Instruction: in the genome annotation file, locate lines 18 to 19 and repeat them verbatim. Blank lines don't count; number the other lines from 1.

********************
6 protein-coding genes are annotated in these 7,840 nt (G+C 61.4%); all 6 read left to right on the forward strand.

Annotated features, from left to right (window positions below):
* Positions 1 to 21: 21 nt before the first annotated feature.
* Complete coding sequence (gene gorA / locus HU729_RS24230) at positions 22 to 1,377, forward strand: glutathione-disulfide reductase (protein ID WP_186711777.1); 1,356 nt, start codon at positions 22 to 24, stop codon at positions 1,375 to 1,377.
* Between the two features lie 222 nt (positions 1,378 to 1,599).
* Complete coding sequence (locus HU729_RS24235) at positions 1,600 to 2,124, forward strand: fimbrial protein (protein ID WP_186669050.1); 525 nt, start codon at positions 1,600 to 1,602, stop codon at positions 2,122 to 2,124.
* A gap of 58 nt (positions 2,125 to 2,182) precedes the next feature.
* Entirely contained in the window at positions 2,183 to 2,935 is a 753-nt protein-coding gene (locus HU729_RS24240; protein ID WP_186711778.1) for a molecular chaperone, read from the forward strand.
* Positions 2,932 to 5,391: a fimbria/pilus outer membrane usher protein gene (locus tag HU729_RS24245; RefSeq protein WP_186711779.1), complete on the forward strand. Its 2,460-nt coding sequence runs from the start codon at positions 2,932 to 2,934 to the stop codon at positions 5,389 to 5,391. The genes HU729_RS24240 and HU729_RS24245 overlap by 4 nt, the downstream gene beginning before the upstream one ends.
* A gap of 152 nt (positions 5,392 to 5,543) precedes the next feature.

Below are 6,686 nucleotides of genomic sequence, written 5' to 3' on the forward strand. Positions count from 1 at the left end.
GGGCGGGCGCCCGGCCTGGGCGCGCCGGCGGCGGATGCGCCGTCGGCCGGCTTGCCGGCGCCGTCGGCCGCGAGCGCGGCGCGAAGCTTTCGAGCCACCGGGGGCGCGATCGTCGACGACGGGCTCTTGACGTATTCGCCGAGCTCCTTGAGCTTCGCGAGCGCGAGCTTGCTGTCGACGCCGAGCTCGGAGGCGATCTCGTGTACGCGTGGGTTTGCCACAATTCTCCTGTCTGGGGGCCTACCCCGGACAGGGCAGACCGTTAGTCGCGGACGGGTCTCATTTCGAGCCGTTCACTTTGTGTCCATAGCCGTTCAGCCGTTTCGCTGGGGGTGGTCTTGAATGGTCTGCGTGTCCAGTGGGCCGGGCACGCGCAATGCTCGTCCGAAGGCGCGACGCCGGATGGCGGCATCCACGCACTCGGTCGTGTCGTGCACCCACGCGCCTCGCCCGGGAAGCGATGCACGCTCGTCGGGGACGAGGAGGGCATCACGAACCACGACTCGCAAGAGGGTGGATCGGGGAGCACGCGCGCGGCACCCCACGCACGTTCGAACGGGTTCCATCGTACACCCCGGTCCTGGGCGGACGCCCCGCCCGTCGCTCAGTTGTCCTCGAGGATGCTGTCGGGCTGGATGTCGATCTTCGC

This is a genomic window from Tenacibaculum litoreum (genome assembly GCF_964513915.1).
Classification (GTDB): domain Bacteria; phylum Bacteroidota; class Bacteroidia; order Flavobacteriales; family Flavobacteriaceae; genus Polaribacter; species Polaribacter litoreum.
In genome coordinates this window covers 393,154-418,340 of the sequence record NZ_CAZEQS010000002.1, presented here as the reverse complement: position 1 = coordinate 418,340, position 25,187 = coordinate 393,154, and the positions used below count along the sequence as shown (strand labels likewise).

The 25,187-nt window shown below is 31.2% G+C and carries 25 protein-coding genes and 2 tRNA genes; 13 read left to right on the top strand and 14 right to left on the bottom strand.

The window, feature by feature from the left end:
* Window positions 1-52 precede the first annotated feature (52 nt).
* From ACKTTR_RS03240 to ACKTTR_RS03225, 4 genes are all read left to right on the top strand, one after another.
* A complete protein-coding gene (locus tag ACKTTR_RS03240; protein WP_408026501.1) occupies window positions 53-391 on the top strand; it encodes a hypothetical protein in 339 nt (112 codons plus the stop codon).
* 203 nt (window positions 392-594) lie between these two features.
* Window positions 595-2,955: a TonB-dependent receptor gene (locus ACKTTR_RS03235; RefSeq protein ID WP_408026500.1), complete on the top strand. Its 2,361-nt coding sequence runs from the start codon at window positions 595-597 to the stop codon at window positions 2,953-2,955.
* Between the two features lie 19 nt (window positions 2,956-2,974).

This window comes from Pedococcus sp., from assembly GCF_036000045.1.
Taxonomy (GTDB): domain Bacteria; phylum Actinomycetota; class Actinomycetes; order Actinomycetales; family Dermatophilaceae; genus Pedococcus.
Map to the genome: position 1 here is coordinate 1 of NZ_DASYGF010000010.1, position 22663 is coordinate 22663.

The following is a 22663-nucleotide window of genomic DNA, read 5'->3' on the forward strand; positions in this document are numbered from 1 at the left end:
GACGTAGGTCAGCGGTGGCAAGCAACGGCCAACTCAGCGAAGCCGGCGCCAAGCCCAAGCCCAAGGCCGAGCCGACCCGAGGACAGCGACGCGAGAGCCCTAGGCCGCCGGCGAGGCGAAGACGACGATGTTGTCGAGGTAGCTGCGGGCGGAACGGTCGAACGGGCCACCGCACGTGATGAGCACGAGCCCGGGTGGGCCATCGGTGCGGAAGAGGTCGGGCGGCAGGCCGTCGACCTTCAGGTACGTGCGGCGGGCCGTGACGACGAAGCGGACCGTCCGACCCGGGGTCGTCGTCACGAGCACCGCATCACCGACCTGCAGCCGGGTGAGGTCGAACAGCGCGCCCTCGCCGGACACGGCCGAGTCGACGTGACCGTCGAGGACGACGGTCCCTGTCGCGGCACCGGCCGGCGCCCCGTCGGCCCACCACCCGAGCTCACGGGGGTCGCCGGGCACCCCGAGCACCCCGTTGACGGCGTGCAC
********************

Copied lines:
* Window positions 1-52 precede the first annotated feature (52 nt).
* From ACKTTR_RS03240 to ACKTTR_RS03225, 4 genes are all read left to right on the top strand, one after another.